Gas and Oil Mixture
Each time you fill up with fuel, you need to make sure you mix the correct ratio of oil to gas. Unlike other types of engines, a 2-cycle does not have a separate oil and gas tank, and the lubrication of the engine occurs as the fuel mix moves through it. If you run a 2-cycle without oil, you will ruin the engine with a few minutes. A 50:1 gas to oil ratio is often recommended, but a 40:1 or 30:1 may often be used – be sure to check your ratio on the engine housing, or contact the manufacturer.
The air filter can get clogged with dust and oil, and make your engine hard to start, or even run less efficiently. The airbox filter is easy to remove from the mouth of the carburetor, and can be easily rinsed off and scrubbed with a degreaser and toothbrush to make sure it allows for a free flow of air into the engine. When you do this you can also clean down into the carburetor and around it well.
Spark Plug Gap Check and Replacement
The spark plug is what fires your engine up in the first place, and a dirty one, or one with a band gap, may keep your engine from even being able to start. Clean your plug every so often with a wire brush to avoid a carbon buildup, and check your gap distance (usually 0.20” or 0.25”). Despite care, they can wear out over time, and so it’s always smart to keep a spare spark plug handy as they are inexpensive and replacing one can get you back to running in no time. Plus, it can help you narrow down where an issue may be once it is replaced.
Carburetor Adjustment as Needed
Chainsaws have adjustments screws pertaining to the speed a saw runs at and the idle. Minute adjustments of these screws can help balance the fuel to air ratio to keep the engine from running too rich, or bogging down. Both can be damaging to your saw over time and is extremely inefficient in getting your job done. Generally, you may not have to do this often, or at all, but it is worth keeping in mind if your saw doesn’t seem to be running the way you would like it to.
Yearly (or as needed) Maintenance
There are a few other things you may want to keep an eye on periodically, or before you put your saw up for the winter. Keeping your saw well maintained is a great way to help ensure you will have a saw that lasts for as long as you need it, and runs the way it is supposed to.
Your sprocket is what helps feed your chain around the bar, and it can become nicked and damage with heavy usage. This can cause poor chain rotation, binding, or even kick the chain off the bar. If your sprocket shows uneven wear or damage, replace it not only for better efficiency but also for safety.
Cooling Fin Cleaning
Chainsaws are air cooled, so if the cooling fins begin to be coated with dirt and grime, it doesn’t take a brain surgeon to figure it will cause the engine to overheat over time. As you work, the fins will get coated with dirt and grime and these should be exposed for a good cleaning at least once a year, or more with heavy usage. Cooling fins are located by the engine case, so you will need to remove some minor parts to get to them.
Clean the Exhaust System
Heavy use will eventually cause the exhaust system to get dirty as well, and once a year or so you may want to access the muffler, exhaust port, and spark screen to clean them off. If you are unsure of where the parts are located, simple diagrams of your specific make and model are easily found online for simple dismantling and easy putting back together. The simplicity of this type of engine and smaller design makes this an easy task.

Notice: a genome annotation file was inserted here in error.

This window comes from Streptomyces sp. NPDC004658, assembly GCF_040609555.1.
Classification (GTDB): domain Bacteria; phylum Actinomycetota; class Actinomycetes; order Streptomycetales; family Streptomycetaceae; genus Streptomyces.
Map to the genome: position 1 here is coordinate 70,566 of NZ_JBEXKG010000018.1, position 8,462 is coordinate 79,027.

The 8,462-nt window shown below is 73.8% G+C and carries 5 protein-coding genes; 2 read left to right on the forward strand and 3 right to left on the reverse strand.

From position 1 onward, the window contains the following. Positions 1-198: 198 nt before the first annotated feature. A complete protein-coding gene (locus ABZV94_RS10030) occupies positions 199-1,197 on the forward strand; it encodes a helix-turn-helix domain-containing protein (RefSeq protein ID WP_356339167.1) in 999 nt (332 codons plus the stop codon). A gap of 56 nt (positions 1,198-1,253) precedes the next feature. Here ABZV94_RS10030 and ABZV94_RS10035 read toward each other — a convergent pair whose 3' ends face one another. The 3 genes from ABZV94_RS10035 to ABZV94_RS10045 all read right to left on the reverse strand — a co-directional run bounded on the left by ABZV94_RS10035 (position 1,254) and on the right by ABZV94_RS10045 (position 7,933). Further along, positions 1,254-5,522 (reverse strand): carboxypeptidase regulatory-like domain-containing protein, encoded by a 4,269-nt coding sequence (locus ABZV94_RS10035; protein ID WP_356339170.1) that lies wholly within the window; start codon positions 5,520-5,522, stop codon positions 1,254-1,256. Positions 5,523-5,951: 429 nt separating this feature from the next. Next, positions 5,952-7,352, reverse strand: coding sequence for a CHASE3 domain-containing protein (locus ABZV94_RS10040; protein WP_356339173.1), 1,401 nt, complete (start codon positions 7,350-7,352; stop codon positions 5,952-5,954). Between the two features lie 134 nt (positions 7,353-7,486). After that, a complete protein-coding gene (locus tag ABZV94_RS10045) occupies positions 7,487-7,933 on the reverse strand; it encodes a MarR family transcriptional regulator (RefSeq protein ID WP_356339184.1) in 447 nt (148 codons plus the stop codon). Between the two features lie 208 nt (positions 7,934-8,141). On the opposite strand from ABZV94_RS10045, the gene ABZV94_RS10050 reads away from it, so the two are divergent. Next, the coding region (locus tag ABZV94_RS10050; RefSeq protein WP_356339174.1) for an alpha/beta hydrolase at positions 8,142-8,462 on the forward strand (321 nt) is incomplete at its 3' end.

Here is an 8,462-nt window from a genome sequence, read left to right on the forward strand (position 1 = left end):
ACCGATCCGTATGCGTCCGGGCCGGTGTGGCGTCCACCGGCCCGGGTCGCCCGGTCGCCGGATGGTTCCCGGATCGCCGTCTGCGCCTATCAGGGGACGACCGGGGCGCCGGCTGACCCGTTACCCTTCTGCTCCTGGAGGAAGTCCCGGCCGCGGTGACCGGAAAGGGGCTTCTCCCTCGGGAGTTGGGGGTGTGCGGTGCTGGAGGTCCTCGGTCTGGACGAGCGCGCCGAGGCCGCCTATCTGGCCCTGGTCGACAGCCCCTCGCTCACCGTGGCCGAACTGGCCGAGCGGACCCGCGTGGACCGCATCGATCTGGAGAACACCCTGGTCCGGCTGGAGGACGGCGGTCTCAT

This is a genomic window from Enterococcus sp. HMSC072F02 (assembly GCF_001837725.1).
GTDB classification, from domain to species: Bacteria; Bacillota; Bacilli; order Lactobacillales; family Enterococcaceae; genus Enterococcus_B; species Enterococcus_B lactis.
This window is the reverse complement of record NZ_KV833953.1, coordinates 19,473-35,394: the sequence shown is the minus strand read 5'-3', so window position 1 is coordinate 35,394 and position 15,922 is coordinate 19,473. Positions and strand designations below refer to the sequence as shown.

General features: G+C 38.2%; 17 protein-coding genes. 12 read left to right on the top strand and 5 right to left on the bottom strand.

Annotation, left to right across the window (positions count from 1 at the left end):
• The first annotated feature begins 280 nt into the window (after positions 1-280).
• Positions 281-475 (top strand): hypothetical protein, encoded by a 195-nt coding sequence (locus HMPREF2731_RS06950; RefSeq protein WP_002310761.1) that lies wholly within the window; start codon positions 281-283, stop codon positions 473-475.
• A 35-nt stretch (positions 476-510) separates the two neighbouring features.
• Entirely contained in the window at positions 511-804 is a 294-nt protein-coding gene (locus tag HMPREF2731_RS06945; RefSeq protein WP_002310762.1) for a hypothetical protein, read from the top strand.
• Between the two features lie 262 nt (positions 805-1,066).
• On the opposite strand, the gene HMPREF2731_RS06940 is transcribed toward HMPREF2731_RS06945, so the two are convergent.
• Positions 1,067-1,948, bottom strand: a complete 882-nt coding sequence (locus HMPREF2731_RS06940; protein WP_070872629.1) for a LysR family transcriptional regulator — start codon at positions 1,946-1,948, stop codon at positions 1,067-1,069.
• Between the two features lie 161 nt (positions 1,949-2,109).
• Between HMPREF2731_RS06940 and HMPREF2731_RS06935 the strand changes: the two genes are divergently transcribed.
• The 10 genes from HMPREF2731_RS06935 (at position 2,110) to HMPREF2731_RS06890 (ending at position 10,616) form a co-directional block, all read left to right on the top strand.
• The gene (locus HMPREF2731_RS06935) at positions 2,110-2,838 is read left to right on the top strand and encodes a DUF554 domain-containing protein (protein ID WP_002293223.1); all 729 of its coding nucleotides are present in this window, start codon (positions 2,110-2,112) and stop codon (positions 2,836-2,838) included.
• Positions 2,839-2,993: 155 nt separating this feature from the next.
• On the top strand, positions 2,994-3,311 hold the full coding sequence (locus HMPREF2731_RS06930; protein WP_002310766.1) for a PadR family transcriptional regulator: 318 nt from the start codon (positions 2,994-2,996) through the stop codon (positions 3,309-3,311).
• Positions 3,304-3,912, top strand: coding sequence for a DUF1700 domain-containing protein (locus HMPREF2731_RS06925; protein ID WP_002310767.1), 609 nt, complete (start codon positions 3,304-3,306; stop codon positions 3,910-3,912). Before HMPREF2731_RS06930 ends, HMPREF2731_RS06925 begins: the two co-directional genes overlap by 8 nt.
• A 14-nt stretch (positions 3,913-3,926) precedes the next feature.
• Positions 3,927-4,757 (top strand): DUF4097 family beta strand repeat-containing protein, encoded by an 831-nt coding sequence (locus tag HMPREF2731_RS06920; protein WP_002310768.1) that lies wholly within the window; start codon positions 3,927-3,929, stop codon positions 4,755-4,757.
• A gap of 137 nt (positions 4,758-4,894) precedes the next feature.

Clean/Replace Fuel Filter
At the bottom of your fuel tank lies a fuel filter. This helps keep any sort of dirt or debris that may have made its way into the fuel tank by accident from running through the system and damaging it. You can easily retrieve the filter from your tank after emptying the fuel out. Either clean the filter or replace it- as it is not an expensive part and you can usually buy a pack of them for less than $10.
A recoil starter is a simple design, but over time the cord can become frayed, and dirt and grime can build up within it. Pull the cord out all the way to check for damage and if it binds up you may need to open the starter housing to remove the dirt and lightly oil the parts for easier movement. If the rope is damaged you can replace it, but be sure not to release the spring that provides the tension.
Outside of the above-mentioned maintenance for both regular and long-term use, the biggest details to pay attention to for seasonal storage are the cleanliness of the saw, bar and chain oil levels, and the draining of the fuel. Obviously, the steps above provide a guide for keeping the saw clean, but you also want to make sure the bar and chain oil is topped off to avoid any sort of drying from occurring. You may also want to wipe your chain and bar down with some oil to help keep any rust from forming.
Siphoning out your gas tank helps ensure you get clean fuel every time you use it. You should always clean the tank of gas if you let it sit for more than 30 days, but especially prior to any season that you know you won’t be using it very often.
This basic guide should provide you with the direction you need to ensure your chainsaw runs smoothly and efficiently for as long as you have it. Like any other power operated tool, over time it will begin to wear down, but with a regular attention to details, you should be able to use for chainsaw efficiently for as long as it is operable.